You Be the Judge

Did This Worker Establish Entitlement to Permanent Total Disability Benefits?

A man with a work-related back injury developed ALS, rendering him unable to work without pain meds. The state's top court is asked to decide his eligibility for permanent total disability benefits.
By: | October 2, 2018 • 3 min read

A worker for Solvay Chemicals injured his back at work. The Workers’ Compensation Division approved temporary disability benefits. The worker was evaluated for an impairment rating, and a physician recognized that he had returned to work and concluded that he had a total whole person impairment rating of 12 percent.

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The worker continued to receive treatment for his back injury. Despite his pain, he returned to work. The worker said that Solvay’s policy did not allow him to take his pain medication while he was working, so he would wait to take it until after his shift ended.

Later, the worker experienced a swollen tongue and slurred speech at work and was taken to the emergency room. He attributed his condition to a reaction to one of his pain medications. After the emergency room visit, the worker never returned to work. He was subsequently diagnosed with amyotrophic lateral sclerosis (ALS). A physician who performed an independent medical examination opined that he was unable to return to work due to the ALS. The worker sought permanent total disability benefits, claiming that he could not work because his ALS increased the pain associated with his back injury, and he had to continuously take pain medication.

The division referred the matter to the Medical Commission, which concluded that the worker did not establish his inability to return to work was related to his back injury. The District Court affirmed the denial of PTD benefits. The worker appealed.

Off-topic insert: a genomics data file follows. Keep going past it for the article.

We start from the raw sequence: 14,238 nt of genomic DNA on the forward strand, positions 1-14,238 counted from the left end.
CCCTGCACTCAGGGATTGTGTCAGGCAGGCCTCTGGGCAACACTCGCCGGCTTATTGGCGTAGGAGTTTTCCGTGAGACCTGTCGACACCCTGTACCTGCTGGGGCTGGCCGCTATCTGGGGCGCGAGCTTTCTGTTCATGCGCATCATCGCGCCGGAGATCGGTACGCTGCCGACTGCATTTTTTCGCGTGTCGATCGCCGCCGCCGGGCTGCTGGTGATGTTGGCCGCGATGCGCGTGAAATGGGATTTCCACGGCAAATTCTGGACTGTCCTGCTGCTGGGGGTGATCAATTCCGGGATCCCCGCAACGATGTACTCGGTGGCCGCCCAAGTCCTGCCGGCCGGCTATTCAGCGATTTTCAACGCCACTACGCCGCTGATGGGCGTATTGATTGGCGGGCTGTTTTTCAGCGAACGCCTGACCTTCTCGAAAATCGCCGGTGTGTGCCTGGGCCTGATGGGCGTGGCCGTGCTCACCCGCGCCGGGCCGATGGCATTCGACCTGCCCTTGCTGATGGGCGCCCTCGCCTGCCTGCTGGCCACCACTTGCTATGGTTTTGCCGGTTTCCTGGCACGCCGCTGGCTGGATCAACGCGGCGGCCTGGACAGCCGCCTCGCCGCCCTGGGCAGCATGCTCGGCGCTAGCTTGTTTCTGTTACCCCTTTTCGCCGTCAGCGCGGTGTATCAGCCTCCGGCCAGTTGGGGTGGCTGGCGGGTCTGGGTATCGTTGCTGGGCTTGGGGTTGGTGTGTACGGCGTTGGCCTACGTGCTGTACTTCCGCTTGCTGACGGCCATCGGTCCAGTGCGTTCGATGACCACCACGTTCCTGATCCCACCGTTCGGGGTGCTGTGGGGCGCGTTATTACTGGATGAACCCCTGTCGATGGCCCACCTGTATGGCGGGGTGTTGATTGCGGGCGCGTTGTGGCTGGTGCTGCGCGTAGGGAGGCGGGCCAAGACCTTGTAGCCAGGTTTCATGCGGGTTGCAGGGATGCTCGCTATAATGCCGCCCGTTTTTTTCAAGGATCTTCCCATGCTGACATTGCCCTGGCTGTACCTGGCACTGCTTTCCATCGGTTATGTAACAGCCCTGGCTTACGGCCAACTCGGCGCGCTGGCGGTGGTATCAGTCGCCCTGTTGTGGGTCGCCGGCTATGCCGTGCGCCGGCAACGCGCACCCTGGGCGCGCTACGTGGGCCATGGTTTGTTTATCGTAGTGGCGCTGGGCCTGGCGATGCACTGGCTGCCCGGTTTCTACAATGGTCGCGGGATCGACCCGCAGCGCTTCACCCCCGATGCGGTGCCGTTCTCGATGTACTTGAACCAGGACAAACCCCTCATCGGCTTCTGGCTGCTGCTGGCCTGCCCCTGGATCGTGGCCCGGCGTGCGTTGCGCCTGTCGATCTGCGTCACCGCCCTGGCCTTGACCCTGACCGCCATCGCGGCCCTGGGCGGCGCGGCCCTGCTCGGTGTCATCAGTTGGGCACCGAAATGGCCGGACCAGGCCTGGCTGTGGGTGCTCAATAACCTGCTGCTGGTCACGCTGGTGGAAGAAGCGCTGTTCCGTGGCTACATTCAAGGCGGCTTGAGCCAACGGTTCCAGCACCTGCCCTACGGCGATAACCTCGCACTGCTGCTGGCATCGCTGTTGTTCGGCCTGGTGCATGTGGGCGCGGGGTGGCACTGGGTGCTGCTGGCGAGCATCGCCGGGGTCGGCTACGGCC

Did the commission properly deny PTD benefits?

  • A. Yes. The medical records suggested that the worker’s inability to return to work was due to ALS.
  • B. No. The worker was unable to return to work because he could not use pain medication at work.
  • C. No. The worker’s reactions to his medication prevented him from returning to work.

How the Court Ruled

B is incorrect. The court found that nothing in the record indicated that Solvay told the worker he could not return to work until he was no longer using pain medications. The worker had worked while using pain medication for many years.

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C is incorrect. The court pointed out that the worker’s emergency room visit was not the result of back pain, but a swollen tongue and slurred speech. While the worker believed these symptoms were caused by his medication, there was nothing in the record that explained why he had this belief. The court also noted that the worker’s physician continued to prescribe the medication after the emergency room visit, indicating that the physician did not believe that the medication was the cause of the worker’s symptoms.

A is correct. In In re Workers’ Compensation Claim of Hart v. State of Wyoming, ex rel., Department of Workforce Services, No. S-17-0290 (Wyo. 09/07/18), the Wyoming Supreme Court held that substantial evidence supported the Medical Commission’s conclusion that the worker failed to establish that his disability was caused by his work-related back injury.

The court explained that the symptoms that necessitated the emergency room visit were not the product of a back injury, and the medical records suggested that the worker’s absence from work was due to ALS. After the worker was diagnosed with ALS, a medical provider would not release him for work.

The court noted that the worker did not apply for PTD benefits until almost six months after he could not return to work and four months after his ALS diagnosis.

Editor’s note: This feature is not intended as instructional material or to replace legal advice.

Christina Lumbreras is a Legal Editor for Workers' Compensation Report, a publication of our parent company, LRP Publications. She can be reached at [email protected]

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The R&I Editorial Team can be reached at [email protected]